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If you don’t have anything worth saying, don’t say anything at all


As PR professionals, we often laud the value of thought leadership as an effective communication and expert positioning strategy. Amplify your voice, share your ideas, build clout for your organization in the process. In general terms, there is both opportunity and need for expert voices on a variety of topics, and sharing advice is, for the most part, beneficial for increasing visibility of your expertise and building trust with your audiences. Except when it isn’t. 


2020 has shown us, in very stark terms, that there is a time and place to share our expertise or opinon, and a time and place to remain quiet and listen instead. When the national or even international dialogue becomes hyper-focused on a particular topic, be it a pandemic, or social justice issue, many of us instinctively want to jump in and share our two cents. After all, we are accustomed to sharing our ideas, why remain silent now? But how does the specific issue relate to our industry or line of work? What are the effects of the current climate for our clients and partners? And while sometimes our point of view can hold value, we must step back and ask ourselves – are we really adding value to the conversation or are we just creating unnecessary noise? 


Jimmy Fallon recently created a hilarious parody sketch to exemplify this point – if you need a good laugh, it is certainly worth a watch. Though many of us want to jump in and share our ideas, are we just creating extraneous chatter and drowning out the voices that really need to be heard? Are our good intentions resulting in unintended negative consequences? 


Instead, we must take time to listen first, and only jump into the dialogue when there is a demonstrated need for our opinions. This point is exemplified with the “Blackout Tuesday” campaign that filled our collective Instagram feeds earlier this summer. Though everyone and their well-meaning brothers jumped onboard and posted black squares, the original intent of the campaign was lost and the broad-scope of participation succeeded mostly in creating ire and frustration amongst organizers of the #BlackLivesMatter movement as it successfully drowned out the voices of those seeking to share real information. Though those who participated meant to show their solidarity for the BLM movement, posting a black square with no information, no follow-up, and no other action, succeeded in creating visual noise and little real value.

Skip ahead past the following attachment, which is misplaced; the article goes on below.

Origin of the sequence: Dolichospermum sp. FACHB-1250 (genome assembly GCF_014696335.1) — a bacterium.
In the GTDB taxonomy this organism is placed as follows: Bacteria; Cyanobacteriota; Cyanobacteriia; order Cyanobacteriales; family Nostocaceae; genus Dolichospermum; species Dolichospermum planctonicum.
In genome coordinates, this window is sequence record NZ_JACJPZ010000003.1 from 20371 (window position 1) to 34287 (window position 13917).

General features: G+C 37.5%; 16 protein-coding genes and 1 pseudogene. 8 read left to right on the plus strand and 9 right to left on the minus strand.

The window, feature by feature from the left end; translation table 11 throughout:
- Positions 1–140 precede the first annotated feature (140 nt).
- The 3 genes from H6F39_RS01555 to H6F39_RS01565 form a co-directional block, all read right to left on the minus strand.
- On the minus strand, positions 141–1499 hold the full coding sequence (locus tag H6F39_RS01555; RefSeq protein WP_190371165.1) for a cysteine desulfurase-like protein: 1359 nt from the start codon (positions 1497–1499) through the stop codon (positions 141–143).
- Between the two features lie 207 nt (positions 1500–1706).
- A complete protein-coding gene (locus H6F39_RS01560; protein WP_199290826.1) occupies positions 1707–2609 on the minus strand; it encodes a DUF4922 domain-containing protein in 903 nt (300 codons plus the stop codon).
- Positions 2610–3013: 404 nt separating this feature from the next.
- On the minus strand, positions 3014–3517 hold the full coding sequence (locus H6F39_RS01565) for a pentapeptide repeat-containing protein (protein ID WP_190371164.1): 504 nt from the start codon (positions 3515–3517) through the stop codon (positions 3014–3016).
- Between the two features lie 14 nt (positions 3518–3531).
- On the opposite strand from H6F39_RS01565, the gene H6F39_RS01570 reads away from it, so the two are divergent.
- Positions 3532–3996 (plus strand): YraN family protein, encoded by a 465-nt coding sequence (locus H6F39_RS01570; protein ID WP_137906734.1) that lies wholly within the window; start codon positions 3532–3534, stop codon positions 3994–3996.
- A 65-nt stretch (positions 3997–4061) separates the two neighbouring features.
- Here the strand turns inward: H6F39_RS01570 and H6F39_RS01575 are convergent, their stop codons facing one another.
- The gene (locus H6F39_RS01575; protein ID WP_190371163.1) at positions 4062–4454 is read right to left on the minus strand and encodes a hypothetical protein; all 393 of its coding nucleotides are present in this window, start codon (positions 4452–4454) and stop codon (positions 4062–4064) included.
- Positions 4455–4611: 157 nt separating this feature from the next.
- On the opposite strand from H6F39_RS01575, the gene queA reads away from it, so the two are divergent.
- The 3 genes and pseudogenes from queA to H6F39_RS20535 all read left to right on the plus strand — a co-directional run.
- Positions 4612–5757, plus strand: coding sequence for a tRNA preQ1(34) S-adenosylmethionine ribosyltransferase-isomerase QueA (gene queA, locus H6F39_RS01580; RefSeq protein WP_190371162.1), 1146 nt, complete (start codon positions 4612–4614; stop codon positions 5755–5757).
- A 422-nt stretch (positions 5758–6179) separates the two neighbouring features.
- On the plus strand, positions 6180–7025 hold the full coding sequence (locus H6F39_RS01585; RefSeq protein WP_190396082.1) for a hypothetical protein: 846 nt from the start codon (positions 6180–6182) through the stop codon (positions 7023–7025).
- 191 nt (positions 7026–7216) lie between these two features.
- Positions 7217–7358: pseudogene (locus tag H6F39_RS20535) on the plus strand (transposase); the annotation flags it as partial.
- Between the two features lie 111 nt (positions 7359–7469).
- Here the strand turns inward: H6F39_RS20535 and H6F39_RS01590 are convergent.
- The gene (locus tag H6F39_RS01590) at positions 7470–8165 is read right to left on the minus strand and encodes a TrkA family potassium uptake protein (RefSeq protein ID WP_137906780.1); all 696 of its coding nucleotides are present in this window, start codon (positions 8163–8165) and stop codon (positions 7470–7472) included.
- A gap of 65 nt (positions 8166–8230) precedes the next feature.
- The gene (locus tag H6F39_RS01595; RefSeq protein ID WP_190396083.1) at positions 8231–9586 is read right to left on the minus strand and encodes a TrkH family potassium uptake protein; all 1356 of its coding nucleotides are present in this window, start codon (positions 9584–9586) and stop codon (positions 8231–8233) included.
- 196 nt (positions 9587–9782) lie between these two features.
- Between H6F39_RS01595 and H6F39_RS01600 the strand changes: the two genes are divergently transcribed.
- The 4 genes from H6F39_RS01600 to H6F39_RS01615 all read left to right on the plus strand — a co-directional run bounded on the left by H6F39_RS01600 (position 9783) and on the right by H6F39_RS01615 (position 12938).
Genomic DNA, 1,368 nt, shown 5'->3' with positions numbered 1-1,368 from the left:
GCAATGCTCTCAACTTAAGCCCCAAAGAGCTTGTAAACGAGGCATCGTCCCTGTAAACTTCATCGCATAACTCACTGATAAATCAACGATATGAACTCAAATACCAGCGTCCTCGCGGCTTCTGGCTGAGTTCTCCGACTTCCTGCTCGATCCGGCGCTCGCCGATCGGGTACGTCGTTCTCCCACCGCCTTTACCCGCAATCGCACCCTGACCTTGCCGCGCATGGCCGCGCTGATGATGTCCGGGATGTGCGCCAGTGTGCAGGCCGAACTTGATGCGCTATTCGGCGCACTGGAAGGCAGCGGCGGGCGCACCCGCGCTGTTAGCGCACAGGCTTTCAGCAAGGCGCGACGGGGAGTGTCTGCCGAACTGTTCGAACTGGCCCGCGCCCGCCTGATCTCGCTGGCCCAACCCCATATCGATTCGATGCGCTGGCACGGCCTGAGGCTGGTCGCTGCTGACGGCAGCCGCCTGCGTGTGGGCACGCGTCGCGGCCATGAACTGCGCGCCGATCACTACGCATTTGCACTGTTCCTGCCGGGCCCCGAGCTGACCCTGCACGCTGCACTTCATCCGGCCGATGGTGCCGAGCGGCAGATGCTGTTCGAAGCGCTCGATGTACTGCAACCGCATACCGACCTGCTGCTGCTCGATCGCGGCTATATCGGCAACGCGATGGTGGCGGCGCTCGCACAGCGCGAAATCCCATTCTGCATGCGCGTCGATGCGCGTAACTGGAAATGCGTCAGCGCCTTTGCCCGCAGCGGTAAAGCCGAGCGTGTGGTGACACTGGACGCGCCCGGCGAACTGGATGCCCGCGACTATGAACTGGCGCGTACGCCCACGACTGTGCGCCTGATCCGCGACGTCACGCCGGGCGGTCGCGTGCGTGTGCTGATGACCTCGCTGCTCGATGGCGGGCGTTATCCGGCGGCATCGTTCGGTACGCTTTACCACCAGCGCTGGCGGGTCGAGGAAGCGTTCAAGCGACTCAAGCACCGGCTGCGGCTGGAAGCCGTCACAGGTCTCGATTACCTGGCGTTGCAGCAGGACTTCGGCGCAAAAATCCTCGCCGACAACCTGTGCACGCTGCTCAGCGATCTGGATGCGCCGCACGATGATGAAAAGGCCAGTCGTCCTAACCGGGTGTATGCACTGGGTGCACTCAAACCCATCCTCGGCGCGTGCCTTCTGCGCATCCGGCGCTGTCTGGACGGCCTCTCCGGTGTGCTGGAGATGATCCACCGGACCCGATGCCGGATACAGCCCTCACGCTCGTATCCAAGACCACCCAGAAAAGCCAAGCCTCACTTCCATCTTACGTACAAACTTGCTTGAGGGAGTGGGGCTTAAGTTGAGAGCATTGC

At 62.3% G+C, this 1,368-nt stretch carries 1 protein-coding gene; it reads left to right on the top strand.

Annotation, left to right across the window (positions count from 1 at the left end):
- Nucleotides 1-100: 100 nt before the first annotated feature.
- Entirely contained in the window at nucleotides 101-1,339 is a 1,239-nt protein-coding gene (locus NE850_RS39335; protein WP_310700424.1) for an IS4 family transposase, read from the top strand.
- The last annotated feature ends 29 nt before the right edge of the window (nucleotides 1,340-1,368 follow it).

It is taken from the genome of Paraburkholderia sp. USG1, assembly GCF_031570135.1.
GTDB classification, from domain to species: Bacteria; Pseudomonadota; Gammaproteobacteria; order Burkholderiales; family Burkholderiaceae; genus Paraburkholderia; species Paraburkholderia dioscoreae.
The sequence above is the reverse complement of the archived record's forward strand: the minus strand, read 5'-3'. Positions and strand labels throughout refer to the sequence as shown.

So when do we share our thoughts and when do we remain silent? Sometimes the answer is obvious. If you are an epidemiologist, we want to hear from you during a pandemic. If you aren’t, then think twice before you talk. 


If you’re chomping at the bit to inject yourself into the conversation, here are some questions to consider before jumping into the ring:


  • Do you really have anything of value to add to the conversation? 
  • Do you have a unique point of view? Are you saying something that hasn’t already been said before? 
  • Is your opinion going to drive positive change relative to the issue at hand? 
  • Will your thoughts provide value for your constituents that they can’t/won’t find anywhere else? 


Before you share your thoughts with the world, ask these questions of yourself. Perhaps you will come to the conclusion that you really do have something important to say, and by all means, you should say it. But if you don’t, then take time to be mindful and listen instead to those who deserve to have the literal or proverbial stage. Your stakeholders will look forward to hearing from you on other topics at other times, there is no need for FOMO now. 


Diana Crawford
About the Author: Diana Crawford

Diana Crawford is a seasoned public relations consultant with more than 15 years of agency, consulting, and in-house experience. She joined Orapin in 2013 and manages account services and client communications strategy development. She has worked across a variety of sectors and has expertise with professional services, food/alcohol, health and wellness, lifestyle, sports, education, tech, and non-profit industries.